Breadlines Knee-Deep in Wheat: Food Assistance in the Great Depression, Updated and Expanded
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At no time during the Great Depression was the contradiction between agriculture surplus and widespread hunger more wrenchingly graphic than in the government's attempt to raise pork prices through the mass slaughter of miliions of "unripe" little pigs. This contradiction was widely perceived as a "paradox." In fact, as Janet Poppendieck makes clear in this newly expanded and updated volume, it was a normal, predictable working of an economic system rendered extreme by the Depression. The notion of paradox, however, captured the imagination of the public and policy makers, and it was to this definition of the problem that surplus commodities distribution programs in the Hoover and Roosevelt administrations were addressed.
This book explains in readable narrative how the New Deal food assistance effort, originally conceived as a relief measure for poor people, became a program designed to raise the incomes of commercial farmers. In a broader sense, the book explains how the New Deal years were formative for food assistance in subsequent administrations; it also examines the performance--or lack of performance--of subsequent in-kind relief programs.
Beginning with a brief survey of the history of the American farmer before the depression and the impact of the Depression on farmers, the author describes the development of Hoover assistance programs and the events at the end of that administration that shaped the "historical moment" seized by the early New Deal. Poppendieck goes on to analyze the food assistance policies and programs of the Roosevelt years, the particular series of events that culminated in the decision to purchase surplus agriculture products and distribute them to the poor, the institutionalization of this approach, the resutls achieved, and the interest groups formed. The book also looks at the takeover of food assistance by the U.S. Department of Agriculture and its gradual adaptation for use as a tool in the maintenance of farm income. Utliizing a wide variety of official and unofficial sources, the author reveals with unusual clarity the evolution from a policy directly responsive to the poor to a policy serving mainly democratic needs.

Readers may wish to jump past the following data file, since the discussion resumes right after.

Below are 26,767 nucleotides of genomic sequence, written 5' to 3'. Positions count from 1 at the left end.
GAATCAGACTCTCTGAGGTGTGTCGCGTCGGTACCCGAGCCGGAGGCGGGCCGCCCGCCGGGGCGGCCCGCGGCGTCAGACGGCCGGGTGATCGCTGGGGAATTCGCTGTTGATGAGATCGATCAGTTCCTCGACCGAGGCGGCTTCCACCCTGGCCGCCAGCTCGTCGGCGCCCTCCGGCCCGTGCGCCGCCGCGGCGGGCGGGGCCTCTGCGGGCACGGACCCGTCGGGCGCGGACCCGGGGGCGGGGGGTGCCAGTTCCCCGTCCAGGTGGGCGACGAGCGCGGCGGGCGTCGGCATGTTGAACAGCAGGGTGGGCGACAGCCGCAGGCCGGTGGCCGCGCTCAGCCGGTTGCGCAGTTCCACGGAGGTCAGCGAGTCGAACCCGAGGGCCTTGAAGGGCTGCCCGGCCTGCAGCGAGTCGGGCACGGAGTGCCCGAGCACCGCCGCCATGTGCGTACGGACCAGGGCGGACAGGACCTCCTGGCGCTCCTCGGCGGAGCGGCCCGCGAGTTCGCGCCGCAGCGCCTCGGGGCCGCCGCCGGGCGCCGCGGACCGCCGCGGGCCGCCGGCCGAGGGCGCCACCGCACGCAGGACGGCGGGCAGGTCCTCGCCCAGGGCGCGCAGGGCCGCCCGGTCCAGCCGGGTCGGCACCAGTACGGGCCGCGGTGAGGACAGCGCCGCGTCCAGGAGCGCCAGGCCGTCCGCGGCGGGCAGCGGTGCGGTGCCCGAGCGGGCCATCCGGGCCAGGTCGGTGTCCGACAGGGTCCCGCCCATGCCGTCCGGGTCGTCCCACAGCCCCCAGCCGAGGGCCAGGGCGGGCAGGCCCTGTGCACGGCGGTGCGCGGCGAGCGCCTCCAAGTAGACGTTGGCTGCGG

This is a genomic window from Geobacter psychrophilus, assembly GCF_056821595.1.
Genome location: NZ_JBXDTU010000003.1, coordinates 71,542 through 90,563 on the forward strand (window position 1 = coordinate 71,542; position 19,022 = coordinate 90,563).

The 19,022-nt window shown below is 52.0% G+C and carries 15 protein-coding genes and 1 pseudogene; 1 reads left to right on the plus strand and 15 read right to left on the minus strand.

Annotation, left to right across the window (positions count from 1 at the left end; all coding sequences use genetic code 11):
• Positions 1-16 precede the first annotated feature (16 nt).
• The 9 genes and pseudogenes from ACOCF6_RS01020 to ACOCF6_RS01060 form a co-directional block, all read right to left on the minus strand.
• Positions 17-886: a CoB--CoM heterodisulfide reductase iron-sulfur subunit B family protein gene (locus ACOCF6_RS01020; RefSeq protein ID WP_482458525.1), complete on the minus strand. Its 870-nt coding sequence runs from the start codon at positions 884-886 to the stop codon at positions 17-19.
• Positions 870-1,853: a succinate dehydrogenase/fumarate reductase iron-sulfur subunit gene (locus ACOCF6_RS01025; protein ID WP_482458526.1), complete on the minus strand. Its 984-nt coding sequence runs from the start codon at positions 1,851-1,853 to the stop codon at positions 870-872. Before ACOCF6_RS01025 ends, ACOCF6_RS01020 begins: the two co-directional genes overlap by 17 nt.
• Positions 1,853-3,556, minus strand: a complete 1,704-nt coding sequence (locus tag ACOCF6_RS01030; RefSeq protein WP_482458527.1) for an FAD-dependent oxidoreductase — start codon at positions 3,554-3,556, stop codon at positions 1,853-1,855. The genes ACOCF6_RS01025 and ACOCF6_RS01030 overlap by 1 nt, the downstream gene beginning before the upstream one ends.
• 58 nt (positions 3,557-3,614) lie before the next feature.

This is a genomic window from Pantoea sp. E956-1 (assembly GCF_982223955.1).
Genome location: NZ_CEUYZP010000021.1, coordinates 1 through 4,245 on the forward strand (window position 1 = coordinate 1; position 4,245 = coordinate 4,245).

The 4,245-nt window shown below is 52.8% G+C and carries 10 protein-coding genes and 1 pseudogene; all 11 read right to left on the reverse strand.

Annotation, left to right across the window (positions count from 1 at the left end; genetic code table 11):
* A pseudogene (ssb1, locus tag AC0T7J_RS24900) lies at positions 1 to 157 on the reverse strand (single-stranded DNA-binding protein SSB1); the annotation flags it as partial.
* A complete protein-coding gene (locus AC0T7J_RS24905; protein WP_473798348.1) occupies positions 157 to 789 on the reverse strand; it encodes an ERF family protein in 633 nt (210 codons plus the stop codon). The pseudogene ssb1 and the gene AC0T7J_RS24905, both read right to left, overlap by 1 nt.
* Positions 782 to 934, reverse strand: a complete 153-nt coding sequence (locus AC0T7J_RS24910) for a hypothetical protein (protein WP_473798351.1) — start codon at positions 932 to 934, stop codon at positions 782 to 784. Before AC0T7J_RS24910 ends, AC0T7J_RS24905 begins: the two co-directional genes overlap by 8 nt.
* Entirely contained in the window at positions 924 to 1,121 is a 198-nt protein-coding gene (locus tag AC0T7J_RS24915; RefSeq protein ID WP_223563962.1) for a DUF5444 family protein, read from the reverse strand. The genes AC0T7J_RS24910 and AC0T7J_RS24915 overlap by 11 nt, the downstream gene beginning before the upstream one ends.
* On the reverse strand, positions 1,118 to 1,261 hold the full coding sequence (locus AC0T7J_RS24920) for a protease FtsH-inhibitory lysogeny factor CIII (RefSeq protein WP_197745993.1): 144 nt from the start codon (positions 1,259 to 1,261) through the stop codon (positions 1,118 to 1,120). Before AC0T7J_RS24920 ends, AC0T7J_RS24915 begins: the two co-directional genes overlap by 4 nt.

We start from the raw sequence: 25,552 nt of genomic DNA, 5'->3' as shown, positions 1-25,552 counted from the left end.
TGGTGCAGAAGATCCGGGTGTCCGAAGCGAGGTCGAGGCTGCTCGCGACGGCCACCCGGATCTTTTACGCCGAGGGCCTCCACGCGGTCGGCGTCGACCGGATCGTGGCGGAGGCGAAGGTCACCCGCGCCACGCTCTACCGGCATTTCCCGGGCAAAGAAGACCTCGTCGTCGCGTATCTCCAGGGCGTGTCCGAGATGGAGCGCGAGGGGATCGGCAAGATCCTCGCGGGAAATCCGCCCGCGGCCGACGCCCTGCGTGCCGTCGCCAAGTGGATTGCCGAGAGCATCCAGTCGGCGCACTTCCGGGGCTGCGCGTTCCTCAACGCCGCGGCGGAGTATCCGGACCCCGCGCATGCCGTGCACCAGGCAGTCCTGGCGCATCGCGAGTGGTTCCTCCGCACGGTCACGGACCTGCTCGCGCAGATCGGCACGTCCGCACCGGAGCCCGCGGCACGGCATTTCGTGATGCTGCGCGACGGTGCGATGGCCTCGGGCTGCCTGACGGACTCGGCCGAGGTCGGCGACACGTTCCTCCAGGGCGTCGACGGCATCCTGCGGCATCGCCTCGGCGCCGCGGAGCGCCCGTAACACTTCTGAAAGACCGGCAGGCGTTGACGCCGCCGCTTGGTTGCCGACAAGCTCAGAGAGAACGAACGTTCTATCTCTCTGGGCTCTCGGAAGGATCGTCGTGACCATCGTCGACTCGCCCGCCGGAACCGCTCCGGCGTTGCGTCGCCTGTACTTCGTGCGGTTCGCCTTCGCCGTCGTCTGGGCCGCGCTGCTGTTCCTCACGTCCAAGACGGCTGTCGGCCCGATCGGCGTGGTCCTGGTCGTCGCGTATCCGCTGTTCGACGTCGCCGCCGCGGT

have allowed states to impose new work requirements and to retain half of any savings achieved by withholding benefits from recipients who failed to comply.124 This proved to be a deal breaker for some Democrats who had planned to vote for the bill. Republicans had a narrow majority in the House, and some Tea Party–inspired Representatives had indicated that they would not support the bill, but Speaker Boehner had calculated that he had enough Democratic votes to make up the difference. When the
FERA Files; Kerr, “Production-For-Use,” pp. 7, 8; FERA, “The Federal Surplus Relief Corporation,” pp. 22, 23; Lambert, “The Drought Cattle Purchase,” pp. 88, 89. 46. Westbrook to Hopkins, June 27, 1934, FSRC Files; FSCC, Report, Calendar Year 1935, p. 5; Nourse et al., Three Years of the AAA, p. 201. 47. “Relief Factories; An Issue,” U.S. News, p. 5. 48. Schlesinger, New Deal, p. 278; Philip Murphy to Keith Southard, memorandum, September 18, 1934, FSRC Files; “Shoes for Needy; Private
Section 32 and, 205–206, 218–219, 220, 225, 232; shipping of produce and, 221–222; unresponsiveness toward poor and, 224–225, 233 Federal Surplus Relief Corporation (later the Federal Surplus Commodities Corporation): authorization of, 130–131; beef canning project and, 165–167; board of directors of, 133, 197; charter of, 131; competition with private enterprise and, 155–157, 162–163, 164–165, 166–170, 175; cooperative self-help and, 159–160; corporate powers of, 154–155; CWA and, 160–161,
disagreements over the organization’s operating style, and conflicting personalities hampered the AAA from its inception. As chief of the new agency, Roosevelt appointed George Peek. A hero among farm leaders because of his tireless work on behalf of the McNary-Haugen plan, Peek had many supporters on Capitol Hill. Furthermore, he had the backing of Bernard Baruch, under whom he had served on the War Industries Board in World War I, and thus of other powerful Democrats influenced by Baruch.
types of food we plan to issue for the food will include everything necessary for healthful living,” he told newspaper reporters in a press conference after his Hyde Park meeting with Roosevelt.13 Wallace, on the other hand, had referred to the plan in internal memoranda as “the President’s direction to me to cooperate with the Federal Emergency Relief Administration in removal of surplus commodities.”14 The fact that the secretary of agriculture and the Federal Emergency Relief administrator